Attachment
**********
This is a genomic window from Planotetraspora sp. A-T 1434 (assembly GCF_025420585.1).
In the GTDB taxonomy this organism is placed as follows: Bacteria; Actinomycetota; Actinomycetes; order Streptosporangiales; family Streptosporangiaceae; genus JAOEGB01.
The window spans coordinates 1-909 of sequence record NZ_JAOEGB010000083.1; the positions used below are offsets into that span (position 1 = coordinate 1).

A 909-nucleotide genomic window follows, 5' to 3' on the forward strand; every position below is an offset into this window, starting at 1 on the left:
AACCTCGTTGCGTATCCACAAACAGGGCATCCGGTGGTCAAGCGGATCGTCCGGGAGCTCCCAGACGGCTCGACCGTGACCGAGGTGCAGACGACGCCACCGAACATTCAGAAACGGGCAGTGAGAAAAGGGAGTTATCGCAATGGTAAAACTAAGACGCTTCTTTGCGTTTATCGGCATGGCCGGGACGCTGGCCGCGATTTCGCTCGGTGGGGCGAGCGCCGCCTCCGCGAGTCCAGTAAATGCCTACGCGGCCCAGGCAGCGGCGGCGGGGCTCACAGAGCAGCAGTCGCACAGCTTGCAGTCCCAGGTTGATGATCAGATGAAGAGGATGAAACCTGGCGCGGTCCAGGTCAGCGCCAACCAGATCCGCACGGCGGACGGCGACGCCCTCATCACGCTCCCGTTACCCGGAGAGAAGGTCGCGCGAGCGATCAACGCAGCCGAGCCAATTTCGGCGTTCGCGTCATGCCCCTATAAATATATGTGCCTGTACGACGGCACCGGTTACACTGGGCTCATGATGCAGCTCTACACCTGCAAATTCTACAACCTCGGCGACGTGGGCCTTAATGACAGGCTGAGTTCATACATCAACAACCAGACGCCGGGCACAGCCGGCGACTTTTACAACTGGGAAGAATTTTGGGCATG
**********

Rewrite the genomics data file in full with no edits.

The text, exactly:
This is a genomic window from Planotetraspora sp. A-T 1434 (assembly GCF_025420585.1).
In the GTDB taxonomy this organism is placed as follows: Bacteria; Actinomycetota; Actinomycetes; order Streptosporangiales; family Streptosporangiaceae; genus JAOEGB01.
The window spans coordinates 1-909 of sequence record NZ_JAOEGB010000083.1; the positions used below are offsets into that span (position 1 = coordinate 1).

A 909-nucleotide genomic window follows, 5' to 3' on the forward strand; every position below is an offset into this window, starting at 1 on the left:
AACCTCGTTGCGTATCCACAAACAGGGCATCCGGTGGTCAAGCGGATCGTCCGGGAGCTCCCAGACGGCTCGACCGTGACCGAGGTGCAGACGACGCCACCGAACATTCAGAAACGGGCAGTGAGAAAAGGGAGTTATCGCAATGGTAAAACTAAGACGCTTCTTTGCGTTTATCGGCATGGCCGGGACGCTGGCCGCGATTTCGCTCGGTGGGGCGAGCGCCGCCTCCGCGAGTCCAGTAAATGCCTACGCGGCCCAGGCAGCGGCGGCGGGGCTCACAGAGCAGCAGTCGCACAGCTTGCAGTCCCAGGTTGATGATCAGATGAAGAGGATGAAACCTGGCGCGGTCCAGGTCAGCGCCAACCAGATCCGCACGGCGGACGGCGACGCCCTCATCACGCTCCCGTTACCCGGAGAGAAGGTCGCGCGAGCGATCAACGCAGCCGAGCCAATTTCGGCGTTCGCGTCATGCCCCTATAAATATATGTGCCTGTACGACGGCACCGGTTACACTGGGCTCATGATGCAGCTCTACACCTGCAAATTCTACAACCTCGGCGACGTGGGCCTTAATGACAGGCTGAGTTCATACATCAACAACCAGACGCCGGGCACAGCCGGCGACTTTTACAACTGGGAAGAATTTTGGGCATG